Welcome to Victim Support Service

Victim Support Service (VSS) provides free and confidential help to adult victims of crime, witnesses, their family, and friends across South Australia. We work in partnership with other organisations, we are not a government agency or part of the police and you don't have to report a crime to get our help. It doesn’t matter where the crime happened and you can call us any time after the crime, whether it was yesterday, last week or several years ago.

The Adelaide VSS service centre is moving  

Victim Support Service (VSS) is moving. From Monday 17th October our Adelaide service centre will relocate to 33 Franklin Street, Adelaide.

The VSS Helpdesk number will not change. You can still call the VSS Helpdesk on 1800 VICTIM (1800 842846).

Ticketed parking is available on Franklin Street and at surrounding carparks.  

Various forms of public transport are within easy walking distance:

  • Adelaide Train Station - walk through the Station Arcade, Leigh Street, Topham Mall and Bentham St.
  • Tram - located 400m from the Pirie St Tram Stop and 350m from the Victoria Square Tram Stop
  • Bus - located 300m from Stop V2 King William Street (West side) of the 98C City and North Adelaide clockwise loop

The new service centre includes five consulting rooms for client appointments, the largest victimology resource centre in Australia, and a Training and Conference Centre for community events, which accommodates up to 80 people.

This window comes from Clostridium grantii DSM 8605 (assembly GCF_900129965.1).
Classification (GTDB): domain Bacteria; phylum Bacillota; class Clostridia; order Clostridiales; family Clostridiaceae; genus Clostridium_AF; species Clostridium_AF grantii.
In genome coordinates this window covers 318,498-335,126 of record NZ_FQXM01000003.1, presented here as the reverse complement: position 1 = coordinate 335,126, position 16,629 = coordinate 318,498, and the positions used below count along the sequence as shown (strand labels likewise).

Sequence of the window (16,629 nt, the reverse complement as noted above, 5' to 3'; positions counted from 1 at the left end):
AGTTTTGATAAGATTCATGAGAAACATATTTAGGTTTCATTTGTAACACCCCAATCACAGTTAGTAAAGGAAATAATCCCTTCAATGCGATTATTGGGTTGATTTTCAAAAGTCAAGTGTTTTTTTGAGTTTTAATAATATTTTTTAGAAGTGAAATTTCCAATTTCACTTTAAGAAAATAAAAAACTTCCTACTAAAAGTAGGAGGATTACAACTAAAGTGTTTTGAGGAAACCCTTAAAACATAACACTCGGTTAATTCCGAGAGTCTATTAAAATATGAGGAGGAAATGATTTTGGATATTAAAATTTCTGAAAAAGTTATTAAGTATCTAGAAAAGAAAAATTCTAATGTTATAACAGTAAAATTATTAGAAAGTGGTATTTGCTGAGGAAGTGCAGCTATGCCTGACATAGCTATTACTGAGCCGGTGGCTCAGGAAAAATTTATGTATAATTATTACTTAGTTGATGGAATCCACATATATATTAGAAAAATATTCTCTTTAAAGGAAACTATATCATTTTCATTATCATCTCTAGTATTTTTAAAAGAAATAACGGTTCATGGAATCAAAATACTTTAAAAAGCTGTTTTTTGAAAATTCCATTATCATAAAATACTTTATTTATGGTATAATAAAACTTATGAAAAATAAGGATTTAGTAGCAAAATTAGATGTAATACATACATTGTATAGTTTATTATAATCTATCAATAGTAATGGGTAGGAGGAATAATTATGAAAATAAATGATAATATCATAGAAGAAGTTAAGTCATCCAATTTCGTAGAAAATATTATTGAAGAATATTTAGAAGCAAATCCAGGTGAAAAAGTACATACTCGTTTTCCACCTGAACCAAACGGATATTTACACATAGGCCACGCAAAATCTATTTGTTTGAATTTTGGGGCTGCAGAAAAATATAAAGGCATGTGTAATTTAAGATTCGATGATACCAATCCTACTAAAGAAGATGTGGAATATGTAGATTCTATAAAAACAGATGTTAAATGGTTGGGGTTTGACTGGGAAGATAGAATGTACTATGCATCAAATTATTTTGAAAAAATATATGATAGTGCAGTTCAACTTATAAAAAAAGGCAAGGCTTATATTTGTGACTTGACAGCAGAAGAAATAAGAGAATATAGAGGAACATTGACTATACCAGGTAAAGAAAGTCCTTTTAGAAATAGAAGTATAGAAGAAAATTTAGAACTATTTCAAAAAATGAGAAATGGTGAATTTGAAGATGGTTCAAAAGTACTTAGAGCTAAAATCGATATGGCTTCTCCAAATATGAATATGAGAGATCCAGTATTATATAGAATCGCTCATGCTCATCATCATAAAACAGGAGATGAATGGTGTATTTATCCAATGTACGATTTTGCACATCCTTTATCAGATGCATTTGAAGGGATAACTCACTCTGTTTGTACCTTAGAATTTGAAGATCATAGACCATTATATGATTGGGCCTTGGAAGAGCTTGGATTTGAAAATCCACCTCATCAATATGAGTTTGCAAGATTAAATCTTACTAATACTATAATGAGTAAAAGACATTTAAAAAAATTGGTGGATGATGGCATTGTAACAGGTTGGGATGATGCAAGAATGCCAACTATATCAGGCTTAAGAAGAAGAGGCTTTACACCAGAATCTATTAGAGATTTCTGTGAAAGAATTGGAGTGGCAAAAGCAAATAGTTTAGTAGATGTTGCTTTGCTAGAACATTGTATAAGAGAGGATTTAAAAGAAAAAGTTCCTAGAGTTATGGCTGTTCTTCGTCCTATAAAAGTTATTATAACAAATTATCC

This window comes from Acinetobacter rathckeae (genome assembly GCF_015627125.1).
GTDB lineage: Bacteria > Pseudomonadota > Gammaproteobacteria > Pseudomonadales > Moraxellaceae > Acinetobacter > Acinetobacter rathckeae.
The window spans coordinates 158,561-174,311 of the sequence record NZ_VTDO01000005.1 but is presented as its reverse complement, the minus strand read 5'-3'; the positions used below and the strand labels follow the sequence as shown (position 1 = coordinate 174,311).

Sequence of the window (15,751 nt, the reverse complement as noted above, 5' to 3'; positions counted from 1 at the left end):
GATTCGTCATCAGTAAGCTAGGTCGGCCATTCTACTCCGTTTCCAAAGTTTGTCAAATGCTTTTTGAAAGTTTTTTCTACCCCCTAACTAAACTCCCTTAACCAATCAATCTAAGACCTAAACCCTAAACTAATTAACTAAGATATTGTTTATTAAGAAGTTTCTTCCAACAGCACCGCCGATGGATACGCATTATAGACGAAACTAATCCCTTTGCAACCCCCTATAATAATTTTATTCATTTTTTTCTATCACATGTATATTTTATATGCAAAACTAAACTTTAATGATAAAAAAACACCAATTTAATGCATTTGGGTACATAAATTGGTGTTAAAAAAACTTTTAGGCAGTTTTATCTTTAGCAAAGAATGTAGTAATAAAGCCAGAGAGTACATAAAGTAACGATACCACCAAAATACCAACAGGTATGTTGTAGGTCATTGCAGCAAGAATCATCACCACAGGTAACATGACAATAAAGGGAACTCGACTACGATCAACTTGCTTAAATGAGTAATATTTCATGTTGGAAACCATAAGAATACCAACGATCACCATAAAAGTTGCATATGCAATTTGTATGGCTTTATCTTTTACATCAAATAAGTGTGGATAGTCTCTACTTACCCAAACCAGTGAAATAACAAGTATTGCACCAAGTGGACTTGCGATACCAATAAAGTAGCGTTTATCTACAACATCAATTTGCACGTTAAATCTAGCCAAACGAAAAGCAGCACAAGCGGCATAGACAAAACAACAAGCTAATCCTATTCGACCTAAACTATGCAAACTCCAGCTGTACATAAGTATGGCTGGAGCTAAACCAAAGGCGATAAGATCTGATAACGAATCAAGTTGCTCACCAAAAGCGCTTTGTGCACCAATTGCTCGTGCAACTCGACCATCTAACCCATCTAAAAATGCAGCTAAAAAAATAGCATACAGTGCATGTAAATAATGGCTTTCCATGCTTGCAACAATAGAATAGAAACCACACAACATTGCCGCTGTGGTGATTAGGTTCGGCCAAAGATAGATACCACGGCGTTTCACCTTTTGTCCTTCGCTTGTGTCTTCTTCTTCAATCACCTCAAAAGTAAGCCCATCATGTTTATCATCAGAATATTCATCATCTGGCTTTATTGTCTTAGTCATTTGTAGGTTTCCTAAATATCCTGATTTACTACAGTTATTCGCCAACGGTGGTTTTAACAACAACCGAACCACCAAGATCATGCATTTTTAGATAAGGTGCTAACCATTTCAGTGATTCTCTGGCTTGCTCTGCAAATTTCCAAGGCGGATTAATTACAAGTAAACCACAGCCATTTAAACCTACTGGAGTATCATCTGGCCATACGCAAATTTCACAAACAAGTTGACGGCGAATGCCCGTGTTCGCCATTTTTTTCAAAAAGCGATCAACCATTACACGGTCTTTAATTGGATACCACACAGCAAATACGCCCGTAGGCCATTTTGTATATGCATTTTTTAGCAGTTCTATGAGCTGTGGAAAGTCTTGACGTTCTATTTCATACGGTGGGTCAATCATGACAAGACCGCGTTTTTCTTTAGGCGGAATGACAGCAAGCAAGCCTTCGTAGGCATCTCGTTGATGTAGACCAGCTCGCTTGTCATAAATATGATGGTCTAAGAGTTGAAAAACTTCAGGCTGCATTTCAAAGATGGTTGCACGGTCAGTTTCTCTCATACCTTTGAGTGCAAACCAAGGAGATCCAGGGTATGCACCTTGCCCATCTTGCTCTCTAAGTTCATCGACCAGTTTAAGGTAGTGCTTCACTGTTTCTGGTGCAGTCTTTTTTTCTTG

The 2016 VSS Annual General Meeting (AGM) will be held at the new site from 4:30pm on Monday 31 October 2016. Our guest speaker is the Hon Peter Malinauskas MLC, Minister for Police and Minister for Correctional Services.

You can register for the AGM here

For more information, call the VSS Helpdesk on 1800 VICTIM (1800 842846).

CE update: How does support for victims in South Australia stack-up when compared to Victoria?

As we move in to the finals of the 2015-16 football season, it seems only fitting to compare how we support victims in South Australia with our key AFL rivals – the Victorians.

In August I attended the 2016 Victims and Justice National Conference in Melbourne. It was an ideal opportunity to compare not only how the two jurisdictions provide support for victims, but also their attitudes towards victim engagement in the criminal justice system.

In his opening address to the Conference the Victorian Attorney-General, Martin Pakula, spoke of his government’s intention to legislate for a Victims of Crime Consultative Committee so that future government’s’ in Victoria will be legally required to  support the work of an advisory body dedicated to victim issues. Chaired by a retired Supreme Court Justice, the Committee brings together victim representatives, Police, the Office of Public Prosecutions, the judiciary, the Parole Board, the Victims of Crime Assistance Tribunal and victim service agencies.

The Committee identifies ways in which the justice system can better support victims. Its members include seven victims of serious offences who provide input from their lived-experience on legislation, policy and support services over a two-year term, helping to promote discussion and mutual understanding, and enabling crime victims to have a greater voice in the Victorian justice system.

One can’t help but contrast this to the situation in South Australia. Initially, we were years in front of our Victorian peers. In SA we legislated for such a victim’s advisory committee as far back as 2001. Under the VOC Act 2001 the Attorney-General may establish an advisory committee to ensure that victims are treated with proper consideration and respect in the criminal justice system, and to help victims to recover from harm suffered by them.